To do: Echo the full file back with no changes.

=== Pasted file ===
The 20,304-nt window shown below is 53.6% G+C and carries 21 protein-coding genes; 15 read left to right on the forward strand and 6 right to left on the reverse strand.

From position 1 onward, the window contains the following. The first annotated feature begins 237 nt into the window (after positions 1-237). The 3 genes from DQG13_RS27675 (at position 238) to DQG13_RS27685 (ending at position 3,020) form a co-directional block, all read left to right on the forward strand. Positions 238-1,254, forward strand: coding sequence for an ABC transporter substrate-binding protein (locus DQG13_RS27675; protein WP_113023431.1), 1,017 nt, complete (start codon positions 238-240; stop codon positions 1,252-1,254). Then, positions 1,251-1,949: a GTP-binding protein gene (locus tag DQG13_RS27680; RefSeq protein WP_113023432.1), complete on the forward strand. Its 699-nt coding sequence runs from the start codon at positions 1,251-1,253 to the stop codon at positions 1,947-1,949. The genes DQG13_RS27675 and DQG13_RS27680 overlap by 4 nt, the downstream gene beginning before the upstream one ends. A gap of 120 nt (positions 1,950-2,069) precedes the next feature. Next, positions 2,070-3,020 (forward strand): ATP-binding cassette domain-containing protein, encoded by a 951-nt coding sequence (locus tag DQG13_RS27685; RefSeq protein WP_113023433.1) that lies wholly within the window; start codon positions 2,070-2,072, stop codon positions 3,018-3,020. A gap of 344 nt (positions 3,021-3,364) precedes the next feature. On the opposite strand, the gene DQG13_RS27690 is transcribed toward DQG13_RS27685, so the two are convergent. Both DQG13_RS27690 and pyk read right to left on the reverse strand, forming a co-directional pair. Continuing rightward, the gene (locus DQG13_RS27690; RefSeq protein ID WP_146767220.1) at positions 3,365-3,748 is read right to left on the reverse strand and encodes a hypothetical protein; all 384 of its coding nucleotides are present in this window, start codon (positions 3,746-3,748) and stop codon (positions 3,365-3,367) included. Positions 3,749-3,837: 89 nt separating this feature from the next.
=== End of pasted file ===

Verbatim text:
The 20,304-nt window shown below is 53.6% G+C and carries 21 protein-coding genes; 15 read left to right on the forward strand and 6 right to left on the reverse strand.

From position 1 onward, the window contains the following. The first annotated feature begins 237 nt into the window (after positions 1-237). The 3 genes from DQG13_RS27675 (at position 238) to DQG13_RS27685 (ending at position 3,020) form a co-directional block, all read left to right on the forward strand. Positions 238-1,254, forward strand: coding sequence for an ABC transporter substrate-binding protein (locus DQG13_RS27675; protein WP_113023431.1), 1,017 nt, complete (start codon positions 238-240; stop codon positions 1,252-1,254). Then, positions 1,251-1,949: a GTP-binding protein gene (locus tag DQG13_RS27680; RefSeq protein WP_113023432.1), complete on the forward strand. Its 699-nt coding sequence runs from the start codon at positions 1,251-1,253 to the stop codon at positions 1,947-1,949. The genes DQG13_RS27675 and DQG13_RS27680 overlap by 4 nt, the downstream gene beginning before the upstream one ends. A gap of 120 nt (positions 1,950-2,069) precedes the next feature. Next, positions 2,070-3,020 (forward strand): ATP-binding cassette domain-containing protein, encoded by a 951-nt coding sequence (locus tag DQG13_RS27685; RefSeq protein WP_113023433.1) that lies wholly within the window; start codon positions 2,070-2,072, stop codon positions 3,018-3,020. A gap of 344 nt (positions 3,021-3,364) precedes the next feature. On the opposite strand, the gene DQG13_RS27690 is transcribed toward DQG13_RS27685, so the two are convergent. Both DQG13_RS27690 and pyk read right to left on the reverse strand, forming a co-directional pair. Continuing rightward, the gene (locus DQG13_RS27690; RefSeq protein ID WP_146767220.1) at positions 3,365-3,748 is read right to left on the reverse strand and encodes a hypothetical protein; all 384 of its coding nucleotides are present in this window, start codon (positions 3,746-3,748) and stop codon (positions 3,365-3,367) included. Positions 3,749-3,837: 89 nt separating this feature from the next.